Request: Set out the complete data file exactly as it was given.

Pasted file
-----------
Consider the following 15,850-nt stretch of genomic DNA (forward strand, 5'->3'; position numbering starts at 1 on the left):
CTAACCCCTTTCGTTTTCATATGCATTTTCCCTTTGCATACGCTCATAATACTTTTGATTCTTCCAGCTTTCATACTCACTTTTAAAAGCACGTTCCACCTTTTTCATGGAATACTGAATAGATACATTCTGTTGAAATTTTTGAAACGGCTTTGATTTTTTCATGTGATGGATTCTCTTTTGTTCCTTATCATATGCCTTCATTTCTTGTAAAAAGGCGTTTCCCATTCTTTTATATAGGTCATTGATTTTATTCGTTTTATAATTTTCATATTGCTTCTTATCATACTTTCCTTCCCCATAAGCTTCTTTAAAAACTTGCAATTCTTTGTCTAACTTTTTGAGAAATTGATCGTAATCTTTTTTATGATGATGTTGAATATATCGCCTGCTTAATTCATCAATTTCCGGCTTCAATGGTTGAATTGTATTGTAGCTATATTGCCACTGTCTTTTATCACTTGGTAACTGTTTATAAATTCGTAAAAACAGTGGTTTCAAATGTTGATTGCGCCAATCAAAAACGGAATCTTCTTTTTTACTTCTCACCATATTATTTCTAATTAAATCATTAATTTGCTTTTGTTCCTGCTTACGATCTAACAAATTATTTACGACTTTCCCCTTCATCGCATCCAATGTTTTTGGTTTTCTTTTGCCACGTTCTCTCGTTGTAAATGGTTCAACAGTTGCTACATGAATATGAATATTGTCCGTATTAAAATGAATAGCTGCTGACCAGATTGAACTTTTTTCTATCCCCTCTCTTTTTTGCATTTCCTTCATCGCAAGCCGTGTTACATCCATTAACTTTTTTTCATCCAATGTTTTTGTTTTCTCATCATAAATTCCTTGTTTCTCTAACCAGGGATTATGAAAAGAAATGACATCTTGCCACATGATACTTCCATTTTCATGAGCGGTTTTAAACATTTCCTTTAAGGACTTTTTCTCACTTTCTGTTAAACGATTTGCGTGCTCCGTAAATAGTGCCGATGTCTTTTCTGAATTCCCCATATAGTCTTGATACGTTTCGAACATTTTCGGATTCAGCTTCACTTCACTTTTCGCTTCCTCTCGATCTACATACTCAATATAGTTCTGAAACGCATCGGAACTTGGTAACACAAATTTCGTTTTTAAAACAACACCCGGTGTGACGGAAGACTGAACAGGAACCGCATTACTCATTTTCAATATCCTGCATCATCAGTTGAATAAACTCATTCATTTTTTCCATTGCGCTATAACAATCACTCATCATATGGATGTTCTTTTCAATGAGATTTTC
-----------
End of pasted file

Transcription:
Consider the following 15,850-nt stretch of genomic DNA (forward strand, 5'->3'; position numbering starts at 1 on the left):
CTAACCCCTTTCGTTTTCATATGCATTTTCCCTTTGCATACGCTCATAATACTTTTGATTCTTCCAGCTTTCATACTCACTTTTAAAAGCACGTTCCACCTTTTTCATGGAATACTGAATAGATACATTCTGTTGAAATTTTTGAAACGGCTTTGATTTTTTCATGTGATGGATTCTCTTTTGTTCCTTATCATATGCCTTCATTTCTTGTAAAAAGGCGTTTCCCATTCTTTTATATAGGTCATTGATTTTATTCGTTTTATAATTTTCATATTGCTTCTTATCATACTTTCCTTCCCCATAAGCTTCTTTAAAAACTTGCAATTCTTTGTCTAACTTTTTGAGAAATTGATCGTAATCTTTTTTATGATGATGTTGAATATATCGCCTGCTTAATTCATCAATTTCCGGCTTCAATGGTTGAATTGTATTGTAGCTATATTGCCACTGTCTTTTATCACTTGGTAACTGTTTATAAATTCGTAAAAACAGTGGTTTCAAATGTTGATTGCGCCAATCAAAAACGGAATCTTCTTTTTTACTTCTCACCATATTATTTCTAATTAAATCATTAATTTGCTTTTGTTCCTGCTTACGATCTAACAAATTATTTACGACTTTCCCCTTCATCGCATCCAATGTTTTTGGTTTTCTTTTGCCACGTTCTCTCGTTGTAAATGGTTCAACAGTTGCTACATGAATATGAATATTGTCCGTATTAAAATGAATAGCTGCTGACCAGATTGAACTTTTTTCTATCCCCTCTCTTTTTTGCATTTCCTTCATCGCAAGCCGTGTTACATCCATTAACTTTTTTTCATCCAATGTTTTTGTTTTCTCATCATAAATTCCTTGTTTCTCTAACCAGGGATTATGAAAAGAAATGACATCTTGCCACATGATACTTCCATTTTCATGAGCGGTTTTAAACATTTCCTTTAAGGACTTTTTCTCACTTTCTGTTAAACGATTTGCGTGCTCCGTAAATAGTGCCGATGTCTTTTCTGAATTCCCCATATAGTCTTGATACGTTTCGAACATTTTCGGATTCAGCTTCACTTCACTTTTCGCTTCCTCTCGATCTACATACTCAATATAGTTCTGAAACGCATCGGAACTTGGTAACACAAATTTCGTTTTTAAAACAACACCCGGTGTGACGGAAGACTGAACAGGAACCGCATTACTCATTTTCAATATCCTGCATCATCAGTTGAATAAACTCATTCATTTTTTCCATTGCGCTATAACAATCACTCATCATATGGATGTTCTTTTCAATGAGATTTTC